Monday, 3 September 2012

Spring MVC-Service-DAO-Persistence Architecture Example

It is considered good practice to use modularity across Spring web applications. It keeps them maintainable and testable. This can be achieved by using controllers, services and data access objects (DAO). Typically, a user request is handled by a controller, which calls a service, which calls a data access object, which calls the persistence layer implementation.

Using services means that application functionalities can be tested without a test framework simulating user calls to controllers. Separating services from the persistence layer implementation via DAO, allows using an in-memory database (for example) by substituting production DAO implementations, by test DAO implementation pointing to an in-memory database.

The code example used in this post is available from Github in the Spring-MVC-Service-DAO-Persistence-Architecture directory. It is a variation of the Spring Web JPA Hibernate In-Memory example.

MVC Controller Calls The Service Implementation

The following controller is injected with an implementation of MyService. It handles /roundtrip user calls by calling its create() and Retrieve(id) methods, which creates and retrieves an instance of a MilliTimeItem object. It contains a unique ID and a timestamp in milliseconds.
public class MyController {

    private MyService myService;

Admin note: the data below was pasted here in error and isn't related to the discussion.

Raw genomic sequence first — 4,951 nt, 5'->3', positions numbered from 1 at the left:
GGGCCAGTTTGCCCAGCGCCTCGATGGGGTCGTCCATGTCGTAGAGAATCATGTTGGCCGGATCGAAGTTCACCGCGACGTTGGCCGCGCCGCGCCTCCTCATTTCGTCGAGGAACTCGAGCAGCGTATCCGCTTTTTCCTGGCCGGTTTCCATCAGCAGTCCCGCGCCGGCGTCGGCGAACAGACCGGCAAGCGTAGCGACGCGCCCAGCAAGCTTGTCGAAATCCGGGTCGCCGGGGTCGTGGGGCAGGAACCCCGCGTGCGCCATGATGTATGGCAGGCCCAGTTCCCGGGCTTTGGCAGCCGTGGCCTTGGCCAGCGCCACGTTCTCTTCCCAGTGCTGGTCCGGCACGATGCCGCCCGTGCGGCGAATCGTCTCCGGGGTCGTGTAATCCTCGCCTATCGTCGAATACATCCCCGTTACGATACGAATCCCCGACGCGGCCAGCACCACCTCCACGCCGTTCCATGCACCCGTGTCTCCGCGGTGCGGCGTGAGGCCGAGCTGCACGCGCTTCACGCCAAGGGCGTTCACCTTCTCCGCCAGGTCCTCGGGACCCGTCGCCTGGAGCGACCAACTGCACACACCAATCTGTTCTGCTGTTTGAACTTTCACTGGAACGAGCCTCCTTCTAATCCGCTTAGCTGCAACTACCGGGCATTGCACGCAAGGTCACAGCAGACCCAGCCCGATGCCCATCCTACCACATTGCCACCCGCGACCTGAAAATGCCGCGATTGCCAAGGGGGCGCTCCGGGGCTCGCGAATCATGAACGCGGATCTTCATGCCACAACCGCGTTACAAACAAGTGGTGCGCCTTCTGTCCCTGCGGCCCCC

@RequestMapping(value = "/")
    public String home(Model model) {
        return "index";

    @RequestMapping(value = "/roundtrip")
    public String persistenceStatus(Model model) {

        long id = myService.create();
        MilliTimeItem retr = myService.retrieve(id);
        model.addAttribute("RoundTrip", retr);
        return "roundtrip";



Service Implementation calls Data Access Objects (DAO)

The DAO is injected in the MyService implementation. The createAndRetrieve() calls the DAO createMilliTimeItem() and getMilliTimeItem() methods. It returns the created and retrieved item.
public class MyServiceImpl implements MyService {

    private MyPersistenceDAO myDAO;

    long create();
    MilliTimeItem retrieve(long id);


Data Access Object Implementation Calls The Persistence Layer

The DAO implementation is injected with the JPA EntityManager:
public class MyPersistenceDAOImpl implements MyPersistenceDAO {

    private EntityManager em;

    public long createMilliTimeItem() {
        MilliTimeItem mti = new MilliTimeItem();

        long result = mti.getID();
        return result;

    public MilliTimeItem getMilliTimeItem(long id) {
        return em.find(MilliTimeItem.class, id);


Running the Example

After compiling this example with Maven, it can be run with mvn tomcat:run. Then, browse http://localhost:8585/spring-mvc-service-dao-persistence-architecture/.

The generated output is:
Created MilliTimeItem's ID: 1
Created MilliTimeItem's value: 1346691836108

More Spring related posts here.


  1. I think making your DAO's transactional (using @Transactional annotation on DAO) is bad practise. Your services should be transactional and not DAO's. Your DAO's should not have knowledge of transactionality. For unit testing DAO's individually, one can use a framework like Spring testing framework to automatically start a transaction before DAO call. This is usually done by marking the test class as Transactional

  2. Shouldn't there be @Service annotation before the
    public class MyServiceImpl implements MyService ?